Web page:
"What was the first thing your husband said when he woke up that morning?"

"He said, 'Where am I, Maria?'"

"And why did that upset you?"

"My name is Alice."

In one case, Renée sat quietly at counsel table as an expert witness delivered devastating testimony against her client. Suddenly, the witness's wristwatch alarm went off. Startled, the judge demanded: "What's that?"

"Lie detector," Renée quipped.

During my tenure in the courthouse, the late Frederick Barad, was one of Miami's most colorful judges. A survivor of Auschwitz, he spoke with a European accent and was known for his sly humor. Judge Barad was one of my favorites, but he cut me no slack. I once represented a successful orthopedic surgeon in a divorce case from his wife of twenty years. My client was deep in the throes of a mid-life crisis: gold chains, black Porsche, blond bimbos. In opening statement, I tried to minimize these peccadillos. "Sadly, Your Honor, in recent years, the parties have grown apart."

"Sure they have," Judge Barad interjected. "When the doctor's wife turned forty, he traded her in for two twenties."

In another case before Judge Barad, I spotted a juror sound asleep as I did my closing argument.

"Your Honor," I complained, "Juror number three is snoring."

"So?" Judge Barad said. "You put him to sleep. You wake him up."

Most courtroom proceedings are so deadly dull that any glimmer of humor from the bench is appreciated. Another Miami judge was known for keeping a box of cigars on his desk. In contested paternity lawsuits, he was fond of handing a cigar to the defendant and declaring: "Congratulations. You're a father."

Often in my fiction, I rely on courtroom tales passed on by fellow trial lawyers. Some stories seem too good to be true, but they're backed up by transcripts from no-nonsense stenographers.

Attorney: "Doctor, as a result of your examination, is the young lady pregnant."

Witness: "The young lady's pregnant, but not as a result of my examination."

The English language seems to confuse witnesses, as well as lawyers:

Attorney: "So, you are unconscious, and they pulled you from the car. What happened then?"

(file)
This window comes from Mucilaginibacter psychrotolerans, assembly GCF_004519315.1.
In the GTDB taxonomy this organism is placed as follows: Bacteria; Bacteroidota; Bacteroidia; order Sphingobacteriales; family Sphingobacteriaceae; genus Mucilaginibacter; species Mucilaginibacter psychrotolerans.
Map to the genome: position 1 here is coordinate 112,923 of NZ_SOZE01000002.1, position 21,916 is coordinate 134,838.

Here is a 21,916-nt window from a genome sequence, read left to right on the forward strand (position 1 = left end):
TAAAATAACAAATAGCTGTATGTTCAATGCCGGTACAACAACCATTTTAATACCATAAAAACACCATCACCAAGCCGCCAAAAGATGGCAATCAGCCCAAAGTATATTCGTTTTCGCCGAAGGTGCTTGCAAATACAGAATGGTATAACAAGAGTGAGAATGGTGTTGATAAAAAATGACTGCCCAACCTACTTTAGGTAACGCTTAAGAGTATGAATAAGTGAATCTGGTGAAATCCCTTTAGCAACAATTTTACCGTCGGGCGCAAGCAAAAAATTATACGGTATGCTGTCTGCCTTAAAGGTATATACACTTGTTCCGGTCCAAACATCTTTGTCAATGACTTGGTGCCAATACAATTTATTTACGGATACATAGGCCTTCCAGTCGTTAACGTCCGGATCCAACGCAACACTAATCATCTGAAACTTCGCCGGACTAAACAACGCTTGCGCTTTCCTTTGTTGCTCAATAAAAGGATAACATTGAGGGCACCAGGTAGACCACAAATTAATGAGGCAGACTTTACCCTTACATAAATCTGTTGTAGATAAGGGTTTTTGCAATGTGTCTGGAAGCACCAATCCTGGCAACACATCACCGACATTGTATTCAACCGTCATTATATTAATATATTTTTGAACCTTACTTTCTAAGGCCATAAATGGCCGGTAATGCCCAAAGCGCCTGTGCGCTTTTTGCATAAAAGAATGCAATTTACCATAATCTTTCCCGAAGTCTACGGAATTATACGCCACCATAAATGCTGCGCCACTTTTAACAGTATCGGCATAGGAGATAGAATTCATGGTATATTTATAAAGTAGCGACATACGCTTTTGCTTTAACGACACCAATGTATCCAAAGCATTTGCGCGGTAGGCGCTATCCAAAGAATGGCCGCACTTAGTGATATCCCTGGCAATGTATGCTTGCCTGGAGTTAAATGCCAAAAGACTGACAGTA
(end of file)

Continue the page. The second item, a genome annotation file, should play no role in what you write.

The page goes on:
Witness: The paramedic gave me artificial insemination, you know, mouth-to-mouth."

The police are not immune to foot-in-mouth disease:

"Officer, what led you to believe the defendant was under the influence?"

"Because he was argumentary and couldn't pronunciate his words."

Vintage courtroom tales are fine, but the heart of my fiction involves the dueling wits and wills of Steve Solomon and Victoria Lord. When I need inspiration for those squabblers extraordinaire, I need only turn to the Sturm und Drang of Paul and Renée. Our skirmishes are the battleground where my reality and fiction merge.

"I'm going out on my own," Renée once said.

"Your own what?" I asked.

"I want to open my own firm."

"Break up our winning team?"

"I'll never grow as an attorney until I have autonomy."

"Autonomy? You been watching Oprah again?"

"We're so different. I do things by the book. You burn the book."

"That's our strength. Our synergy. You kiss 'em on the cheek, I kick 'em in the cajones."

As I write those words, I don't know which couple said that first. I'm at a point where Paul and Renée, Steve and Victoria, have become inseparable.

Not that everyone agrees with me. One morning, while slicing papayas in the kitchen, Renée blurted out: "I don't like your new book."


"Steve Solomon gets all the good lines."

"Art imitates life, my sweet."

"And that day we met. You never called me 'cupcake.' If you'd said anything that goofy, I never would have gone out with you."

Well, what's plausible to some may be goofy to others. Let me ask you this: In a novel, is it far-fetched for a lawyer to bribe a bailiff to unlock the jury room in order to make out with co-counsel?

Answer: Not if you've done it in real life.          


Originally published in Mystery Scene Magazine, January 2006. Reprinted by permission of the author.